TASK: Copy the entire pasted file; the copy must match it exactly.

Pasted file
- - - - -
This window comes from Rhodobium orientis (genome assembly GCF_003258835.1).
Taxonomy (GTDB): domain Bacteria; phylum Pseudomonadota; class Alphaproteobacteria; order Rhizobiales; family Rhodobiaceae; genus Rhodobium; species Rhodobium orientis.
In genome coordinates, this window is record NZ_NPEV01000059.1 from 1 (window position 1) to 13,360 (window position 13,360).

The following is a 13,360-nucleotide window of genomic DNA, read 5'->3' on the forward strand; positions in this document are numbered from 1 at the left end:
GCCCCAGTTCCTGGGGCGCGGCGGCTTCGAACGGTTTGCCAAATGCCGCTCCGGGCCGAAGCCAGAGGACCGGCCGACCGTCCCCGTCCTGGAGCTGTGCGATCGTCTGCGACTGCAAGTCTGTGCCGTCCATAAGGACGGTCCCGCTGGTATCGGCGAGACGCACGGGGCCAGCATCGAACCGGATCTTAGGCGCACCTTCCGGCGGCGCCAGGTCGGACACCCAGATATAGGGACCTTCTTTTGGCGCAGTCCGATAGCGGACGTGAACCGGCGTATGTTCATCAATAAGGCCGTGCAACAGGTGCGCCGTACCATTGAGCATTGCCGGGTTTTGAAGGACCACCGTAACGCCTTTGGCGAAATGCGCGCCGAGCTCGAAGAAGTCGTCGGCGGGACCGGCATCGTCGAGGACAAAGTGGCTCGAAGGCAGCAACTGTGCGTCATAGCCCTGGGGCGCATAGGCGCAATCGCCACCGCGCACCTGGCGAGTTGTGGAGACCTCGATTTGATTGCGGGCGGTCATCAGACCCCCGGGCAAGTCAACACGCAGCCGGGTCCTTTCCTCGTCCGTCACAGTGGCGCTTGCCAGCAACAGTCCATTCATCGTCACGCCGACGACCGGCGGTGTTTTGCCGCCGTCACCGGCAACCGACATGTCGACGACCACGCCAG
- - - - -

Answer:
This window comes from Rhodobium orientis (genome assembly GCF_003258835.1).
Taxonomy (GTDB): domain Bacteria; phylum Pseudomonadota; class Alphaproteobacteria; order Rhizobiales; family Rhodobiaceae; genus Rhodobium; species Rhodobium orientis.
In genome coordinates, this window is record NZ_NPEV01000059.1 from 1 (window position 1) to 13,360 (window position 13,360).

The following is a 13,360-nucleotide window of genomic DNA, read 5'->3' on the forward strand; positions in this document are numbered from 1 at the left end:
GCCCCAGTTCCTGGGGCGCGGCGGCTTCGAACGGTTTGCCAAATGCCGCTCCGGGCCGAAGCCAGAGGACCGGCCGACCGTCCCCGTCCTGGAGCTGTGCGATCGTCTGCGACTGCAAGTCTGTGCCGTCCATAAGGACGGTCCCGCTGGTATCGGCGAGACGCACGGGGCCAGCATCGAACCGGATCTTAGGCGCACCTTCCGGCGGCGCCAGGTCGGACACCCAGATATAGGGACCTTCTTTTGGCGCAGTCCGATAGCGGACGTGAACCGGCGTATGTTCATCAATAAGGCCGTGCAACAGGTGCGCCGTACCATTGAGCATTGCCGGGTTTTGAAGGACCACCGTAACGCCTTTGGCGAAATGCGCGCCGAGCTCGAAGAAGTCGTCGGCGGGACCGGCATCGTCGAGGACAAAGTGGCTCGAAGGCAGCAACTGTGCGTCATAGCCCTGGGGCGCATAGGCGCAATCGCCACCGCGCACCTGGCGAGTTGTGGAGACCTCGATTTGATTGCGGGCGGTCATCAGACCCCCGGGCAAGTCAACACGCAGCCGGGTCCTTTCCTCGTCCGTCACAGTGGCGCTTGCCAGCAACAGTCCATTCATCGTCACGCCGACGACCGGCGGTGTTTTGCCGCCGTCACCGGCAACCGACATGTCGACGACCACGCCAG